As avid readers of my Sickle Cell blog, you all know that I talk a lot about food that I have tried and tested over time. And I also talk about my experiences when I am sick or go to hospital because I am not writing this from a place of ‘I too know’. I am writing from a place of I have passed through this too and I survived and can write about it and let you ‘my extended family’ from the world of Sickle Cell know about it.
A while back, I went to the pain clinic because of persistent pains in my left upper arm and shoulder. I had been managing the pain for over six months and after a while, I thought, ‘Tola, go seek help’; because that particular day the pain was so severe.
I went in and they gave me 15 mg of Morphine injection; their protocol at that hospital is to give the patient another shot an hour later. As the nurse wanted to give me the 2nd shot, I felt my tummy rumbling in a not nice way and I knew what it meant. I then stopped the nurse and told her that they had not given me any anti-sickness injection, since I arrived and could not take another Morphine injection with them administering the anti-sickness.
I also told her to reduce the 15 mg Morphine injection to 10 mg but she told me that she had already prepared 15 mg. I didn’t have any strength to argue with this woman and so left it.
She gave me IV anti-sickness and it took like forever (actually maybe about 30 mins or a bit more, can’t remember…). When it finished, she came to give me the injection for Morphine. A few minutes after taking it, I asked for a bowl because I knew I was going to throw up.
I was in the pain clinic from after 11 am till after 7 pm because I kept throwing up on the hour and less than the hour. It was horrible. I hated myself!
As if the drama was not enough, this nurse had me connected to their machine to monitor my heart, pulse etc… After a while, she kept telling me that my oxygen level was low and the monitor was beeping fast and stating ‘very low’. I started to panic and the nurse would tell me ‘breath in and out’. I kept doing what she said and it would go back up to normal and after a short while, the monitor would start bleeping again. This went on for over an hour. Later on, as I was panicking, I thought, ‘Tola, you are in hospital, if anything is going to happen, this is the best place to be and not at home’; with that consolation, I stopped panicking.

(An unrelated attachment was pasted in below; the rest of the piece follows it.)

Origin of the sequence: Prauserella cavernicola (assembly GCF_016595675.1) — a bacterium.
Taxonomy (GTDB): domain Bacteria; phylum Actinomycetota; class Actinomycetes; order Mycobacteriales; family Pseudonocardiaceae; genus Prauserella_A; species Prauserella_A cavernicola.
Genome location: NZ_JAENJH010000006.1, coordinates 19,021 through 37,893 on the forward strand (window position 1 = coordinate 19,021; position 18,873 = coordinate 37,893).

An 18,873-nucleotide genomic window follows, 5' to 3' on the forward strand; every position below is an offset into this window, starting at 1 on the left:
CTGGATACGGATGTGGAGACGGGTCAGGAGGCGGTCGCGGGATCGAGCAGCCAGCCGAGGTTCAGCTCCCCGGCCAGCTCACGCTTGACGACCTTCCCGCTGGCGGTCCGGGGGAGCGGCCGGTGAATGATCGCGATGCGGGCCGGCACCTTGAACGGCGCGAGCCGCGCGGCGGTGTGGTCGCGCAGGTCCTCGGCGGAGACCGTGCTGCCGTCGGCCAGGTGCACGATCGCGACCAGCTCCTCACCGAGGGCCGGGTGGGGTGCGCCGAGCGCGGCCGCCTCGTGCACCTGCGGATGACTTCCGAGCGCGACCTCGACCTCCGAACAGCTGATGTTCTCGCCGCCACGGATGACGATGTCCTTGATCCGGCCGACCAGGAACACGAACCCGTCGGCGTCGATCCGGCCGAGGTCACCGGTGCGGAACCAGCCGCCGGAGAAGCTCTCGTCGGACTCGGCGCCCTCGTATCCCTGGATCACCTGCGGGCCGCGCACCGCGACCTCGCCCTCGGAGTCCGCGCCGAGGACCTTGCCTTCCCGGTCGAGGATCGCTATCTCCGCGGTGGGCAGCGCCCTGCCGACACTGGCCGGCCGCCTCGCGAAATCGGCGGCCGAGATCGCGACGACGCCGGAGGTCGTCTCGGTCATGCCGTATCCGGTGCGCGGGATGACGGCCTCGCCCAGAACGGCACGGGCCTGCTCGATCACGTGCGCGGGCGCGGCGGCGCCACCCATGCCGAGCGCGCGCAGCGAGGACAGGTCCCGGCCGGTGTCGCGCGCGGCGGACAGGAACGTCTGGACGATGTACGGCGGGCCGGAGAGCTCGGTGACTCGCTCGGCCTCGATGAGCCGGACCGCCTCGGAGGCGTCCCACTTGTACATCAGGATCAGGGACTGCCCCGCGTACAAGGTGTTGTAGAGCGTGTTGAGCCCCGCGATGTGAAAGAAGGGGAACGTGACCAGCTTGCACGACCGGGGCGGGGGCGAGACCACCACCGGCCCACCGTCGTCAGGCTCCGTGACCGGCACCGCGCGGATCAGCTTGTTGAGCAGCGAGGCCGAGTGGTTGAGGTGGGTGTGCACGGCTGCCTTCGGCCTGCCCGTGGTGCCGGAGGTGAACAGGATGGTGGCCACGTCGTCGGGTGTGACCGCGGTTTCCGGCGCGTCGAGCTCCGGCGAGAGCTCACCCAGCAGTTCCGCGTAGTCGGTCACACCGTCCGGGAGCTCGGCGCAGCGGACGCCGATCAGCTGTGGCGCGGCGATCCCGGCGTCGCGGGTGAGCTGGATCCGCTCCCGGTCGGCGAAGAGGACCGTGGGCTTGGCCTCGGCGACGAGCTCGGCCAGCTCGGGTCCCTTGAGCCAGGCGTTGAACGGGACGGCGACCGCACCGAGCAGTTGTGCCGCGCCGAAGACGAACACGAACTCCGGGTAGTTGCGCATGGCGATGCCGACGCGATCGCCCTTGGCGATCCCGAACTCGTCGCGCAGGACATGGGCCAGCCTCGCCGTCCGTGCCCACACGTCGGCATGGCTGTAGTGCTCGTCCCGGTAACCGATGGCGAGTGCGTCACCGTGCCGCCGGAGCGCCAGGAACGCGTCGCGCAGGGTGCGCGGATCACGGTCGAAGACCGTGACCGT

I look back as I am writing this down and blame the nurse who would not listen to me when I told her ‘give me 10 mg and not 15 mg’. Next time, I will have to insist that whoever the nurse is, listens to me, the patient and give me what I am asking for. I mean, it is easy to become aggressive, when in pain, and one is not being listened to.
Eventually both myself and the medical team let each other go because the monitor will start, I will breath in and out, it will stop and within a few minutes, it will start again. The drama in that room was too much and so I was released to go home. Hurray!
The following day, I went back because I did not sleep a wink overnight due to pain.
This time, I had a ‘charge nurse’ looking after me; this woman was the best. I had good care, she had read about all what had happened the day before and so had thought of alternatives for me. I was given the Morphine injection and they started at 10 mg and after she gave me a new anti-sickness injection, that seems to be in alignment with my organs. By that, I mean I did not throw up.
After, she gave me a pain relieving patch for the area where I was having the pain in my shoulder and she told me it would numb the tissue and was a 12 hours slow release pain.
When I left, I was happy and wondered why is it that with all things to do with human beings, whether they are in the medical profession or not, it depends on who/whom you meet?. Who you meet will determine the type of experience that you will have in any given situation.
As you can see, I live to tell the tale and laugh over it, even though at the time, no body was laughing and we were all tearing our hairs out.
I rest my case and until next time, do take care of yourself.